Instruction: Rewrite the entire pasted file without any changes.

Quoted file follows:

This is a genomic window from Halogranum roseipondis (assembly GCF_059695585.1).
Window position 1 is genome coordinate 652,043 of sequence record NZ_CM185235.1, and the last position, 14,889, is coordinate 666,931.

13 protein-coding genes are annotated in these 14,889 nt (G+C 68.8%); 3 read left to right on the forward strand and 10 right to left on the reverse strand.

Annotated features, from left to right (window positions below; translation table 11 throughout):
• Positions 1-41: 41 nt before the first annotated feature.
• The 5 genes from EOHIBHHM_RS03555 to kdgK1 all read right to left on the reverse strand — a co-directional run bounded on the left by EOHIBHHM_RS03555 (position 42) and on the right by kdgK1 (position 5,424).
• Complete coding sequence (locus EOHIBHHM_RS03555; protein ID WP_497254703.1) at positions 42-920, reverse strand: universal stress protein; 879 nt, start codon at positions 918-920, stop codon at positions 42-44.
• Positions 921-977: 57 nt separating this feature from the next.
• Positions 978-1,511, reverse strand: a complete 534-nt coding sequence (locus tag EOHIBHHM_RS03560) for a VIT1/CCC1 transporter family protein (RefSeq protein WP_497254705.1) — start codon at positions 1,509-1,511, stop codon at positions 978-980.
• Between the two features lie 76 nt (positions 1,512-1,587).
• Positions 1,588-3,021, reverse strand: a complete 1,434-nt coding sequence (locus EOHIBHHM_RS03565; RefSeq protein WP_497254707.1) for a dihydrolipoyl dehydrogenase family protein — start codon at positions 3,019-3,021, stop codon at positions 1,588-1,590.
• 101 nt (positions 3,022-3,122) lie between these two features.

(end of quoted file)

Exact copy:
This is a genomic window from Halogranum roseipondis (assembly GCF_059695585.1).
Window position 1 is genome coordinate 652,043 of sequence record NZ_CM185235.1, and the last position, 14,889, is coordinate 666,931.

13 protein-coding genes are annotated in these 14,889 nt (G+C 68.8%); 3 read left to right on the forward strand and 10 right to left on the reverse strand.

Annotated features, from left to right (window positions below; translation table 11 throughout):
• Positions 1-41: 41 nt before the first annotated feature.
• The 5 genes from EOHIBHHM_RS03555 to kdgK1 all read right to left on the reverse strand — a co-directional run bounded on the left by EOHIBHHM_RS03555 (position 42) and on the right by kdgK1 (position 5,424).
• Complete coding sequence (locus EOHIBHHM_RS03555; protein ID WP_497254703.1) at positions 42-920, reverse strand: universal stress protein; 879 nt, start codon at positions 918-920, stop codon at positions 42-44.
• Positions 921-977: 57 nt separating this feature from the next.
• Positions 978-1,511, reverse strand: a complete 534-nt coding sequence (locus tag EOHIBHHM_RS03560) for a VIT1/CCC1 transporter family protein (RefSeq protein WP_497254705.1) — start codon at positions 1,509-1,511, stop codon at positions 978-980.
• Between the two features lie 76 nt (positions 1,512-1,587).
• Positions 1,588-3,021, reverse strand: a complete 1,434-nt coding sequence (locus EOHIBHHM_RS03565; RefSeq protein WP_497254707.1) for a dihydrolipoyl dehydrogenase family protein — start codon at positions 3,019-3,021, stop codon at positions 1,588-1,590.
• 101 nt (positions 3,022-3,122) lie between these two features.